I hope you get me, because anybody who feels teacher quality is the problem, obviously doesn't get what is happening in our schools.

1 comment:

  1. Amen! Today I wrote the following (prior to reading your blog):

    "Most people become teachers because they want to make a difference. Contrary to some people’s misconceptions, we work long hours (longer than most), do not make much money ($32k a year for someone who has a Bachelor’s or Master’s degree is not adequate) and definitely do not receive these great benefits or perks that people tout about these days.

    We, teachers, do not ask for much…a bit of respect and gratitude would be nice though. At the very least, I ask that we be given the respect to at least do my job. (And, yes, this is very much a rant.) Everyone speculates about the problems in education, which are many. But, in my opinion, all of these issues can be resolved in one place, the home. Until parents learn to parent, it will only get worse. Parents complain about everything and, worse, do it in front of their children. The days of “my dog ate my homework” are over. Nowadays, children don’t even have to give you an excuse because their parents will even do that for them too. It has gotten to the point where we can’t discipline a child in our classrooms because it somehow demeans students or hurts their self-esteem. (If my 4 year old can handle time-outs, why can’t your 7th grader?) I am so sick of hearing the excuses, like a kid’s ADHD being the reason for his disruptions in class. (I have taught many kids who have disabilities and have been some of my BEST students. Believe me, there is a huge difference between having autism and having autism AND being spoiled.)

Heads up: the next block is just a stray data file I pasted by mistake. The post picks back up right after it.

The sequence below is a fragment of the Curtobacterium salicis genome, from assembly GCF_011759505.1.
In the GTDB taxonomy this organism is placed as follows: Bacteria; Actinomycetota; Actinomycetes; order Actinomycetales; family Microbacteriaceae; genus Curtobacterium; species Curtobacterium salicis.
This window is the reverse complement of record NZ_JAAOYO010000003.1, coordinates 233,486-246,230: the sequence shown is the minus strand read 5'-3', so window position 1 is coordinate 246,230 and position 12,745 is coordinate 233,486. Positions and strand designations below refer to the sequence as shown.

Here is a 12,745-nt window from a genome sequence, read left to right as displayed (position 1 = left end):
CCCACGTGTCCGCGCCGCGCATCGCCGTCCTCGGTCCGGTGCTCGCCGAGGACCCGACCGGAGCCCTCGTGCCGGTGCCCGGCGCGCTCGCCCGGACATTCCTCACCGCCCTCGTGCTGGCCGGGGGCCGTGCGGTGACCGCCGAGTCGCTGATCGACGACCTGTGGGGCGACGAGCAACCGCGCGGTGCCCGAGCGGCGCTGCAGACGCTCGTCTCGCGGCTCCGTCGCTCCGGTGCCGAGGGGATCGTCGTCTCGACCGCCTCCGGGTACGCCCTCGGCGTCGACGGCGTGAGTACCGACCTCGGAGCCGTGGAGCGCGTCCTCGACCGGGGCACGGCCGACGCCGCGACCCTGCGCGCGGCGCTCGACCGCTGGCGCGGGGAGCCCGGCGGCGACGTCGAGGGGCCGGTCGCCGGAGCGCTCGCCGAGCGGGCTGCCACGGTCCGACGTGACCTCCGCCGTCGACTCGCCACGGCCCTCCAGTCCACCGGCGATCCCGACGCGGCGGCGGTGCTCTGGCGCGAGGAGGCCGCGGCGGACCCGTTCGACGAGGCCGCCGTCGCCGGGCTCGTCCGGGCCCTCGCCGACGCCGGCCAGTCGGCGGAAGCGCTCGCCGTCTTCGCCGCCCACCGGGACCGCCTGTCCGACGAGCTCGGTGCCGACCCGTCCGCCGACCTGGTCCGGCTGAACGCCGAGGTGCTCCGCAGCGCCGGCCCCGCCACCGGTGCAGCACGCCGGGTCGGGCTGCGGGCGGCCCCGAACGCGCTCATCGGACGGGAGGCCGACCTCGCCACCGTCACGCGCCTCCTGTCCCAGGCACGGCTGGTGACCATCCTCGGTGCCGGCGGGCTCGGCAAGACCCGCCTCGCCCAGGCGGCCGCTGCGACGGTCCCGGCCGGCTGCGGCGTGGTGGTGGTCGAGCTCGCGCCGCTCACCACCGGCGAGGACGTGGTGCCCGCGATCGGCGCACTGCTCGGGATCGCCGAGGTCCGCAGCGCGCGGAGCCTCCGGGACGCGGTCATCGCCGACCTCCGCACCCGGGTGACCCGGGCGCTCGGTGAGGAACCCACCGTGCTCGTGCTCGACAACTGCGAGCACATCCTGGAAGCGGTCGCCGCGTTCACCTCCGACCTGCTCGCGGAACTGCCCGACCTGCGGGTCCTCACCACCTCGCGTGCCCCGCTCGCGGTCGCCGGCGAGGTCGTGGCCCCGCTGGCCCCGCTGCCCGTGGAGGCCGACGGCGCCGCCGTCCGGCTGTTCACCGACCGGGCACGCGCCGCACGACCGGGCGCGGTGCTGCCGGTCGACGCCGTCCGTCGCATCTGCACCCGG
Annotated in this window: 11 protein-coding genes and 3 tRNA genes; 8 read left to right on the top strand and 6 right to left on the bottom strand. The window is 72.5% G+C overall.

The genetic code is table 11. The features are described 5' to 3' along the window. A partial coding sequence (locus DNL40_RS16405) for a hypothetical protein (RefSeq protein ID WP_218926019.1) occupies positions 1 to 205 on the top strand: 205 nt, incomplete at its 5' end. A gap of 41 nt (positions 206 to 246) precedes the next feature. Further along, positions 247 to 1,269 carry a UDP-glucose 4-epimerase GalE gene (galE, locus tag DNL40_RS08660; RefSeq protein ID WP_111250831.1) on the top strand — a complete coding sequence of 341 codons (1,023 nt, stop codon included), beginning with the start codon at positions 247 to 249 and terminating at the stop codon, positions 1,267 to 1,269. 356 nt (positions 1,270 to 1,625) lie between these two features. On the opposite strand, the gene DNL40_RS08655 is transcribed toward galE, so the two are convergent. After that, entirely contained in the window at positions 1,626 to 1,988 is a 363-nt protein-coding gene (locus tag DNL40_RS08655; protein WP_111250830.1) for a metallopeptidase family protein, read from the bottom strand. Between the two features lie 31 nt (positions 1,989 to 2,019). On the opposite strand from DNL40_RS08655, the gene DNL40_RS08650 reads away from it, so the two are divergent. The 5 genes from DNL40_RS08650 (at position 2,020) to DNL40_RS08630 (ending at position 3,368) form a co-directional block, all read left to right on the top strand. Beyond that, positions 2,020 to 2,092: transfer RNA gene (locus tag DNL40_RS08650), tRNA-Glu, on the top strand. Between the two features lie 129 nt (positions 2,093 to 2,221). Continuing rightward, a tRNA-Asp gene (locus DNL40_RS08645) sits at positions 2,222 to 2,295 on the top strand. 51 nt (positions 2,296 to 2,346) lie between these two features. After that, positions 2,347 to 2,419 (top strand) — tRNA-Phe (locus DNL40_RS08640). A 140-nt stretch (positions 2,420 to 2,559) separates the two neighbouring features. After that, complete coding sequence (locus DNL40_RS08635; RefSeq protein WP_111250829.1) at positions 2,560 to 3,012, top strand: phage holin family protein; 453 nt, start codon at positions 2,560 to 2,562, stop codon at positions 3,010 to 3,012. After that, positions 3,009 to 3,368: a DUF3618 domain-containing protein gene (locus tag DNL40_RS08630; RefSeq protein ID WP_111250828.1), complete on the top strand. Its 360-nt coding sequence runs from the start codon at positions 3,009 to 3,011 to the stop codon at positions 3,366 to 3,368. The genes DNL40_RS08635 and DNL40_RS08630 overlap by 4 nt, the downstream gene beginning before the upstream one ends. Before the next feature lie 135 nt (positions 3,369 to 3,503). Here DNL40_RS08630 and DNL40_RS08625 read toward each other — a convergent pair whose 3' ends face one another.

As devoted as I am to fostering a love of learning in ALL my students, I am beginning to think that, given the current state, it may very well be pointless. This is not due to children who can not learn or children’s individual handicaps. (I believe all children, given the right tools and resources, are able to learn.) As a teacher, I am confident in my ability to help students overcome their individual obstacles and be successful. But the only handicap I can’t seem to overcome, however, is that of the crippling parent*. The schools will always side with the parent and parents know this. Teachers are increasingly called to comply and “deal with it”.

    More and more laws are created to protect children, and rightfully so in many instances. But where do we draw the line? Aren’t we doing a disservice to our children when we coddle them so much? Is this what education has become, essentially a day care? How will kids ever learn to be individual thinkers...problem solvers…leaders? What’s going to happen when they are adults, in the “real world” and no one has taught them to be accountable for their actions? There are no 504’s or IEP’s in the real world. For anyone in the front lines of education, it is a scary thought.

    As for me, I will always be a supporter of teachers and education, knowing first-hand the sacrifices (and the beating) educators take each day. I love the wonderful things that can be accomplished within this profession but I have come to the realization that this is no longer working for me. My passion has been eradicated by a bureaucracy more focused on avoiding lawsuits than on doing what is truly best for children.
    *Crippling Parent: a parent who is uninvolved, involved but enabling of negative behaviors or otherwise negligent when it comes to their child’s upbringing and/or education.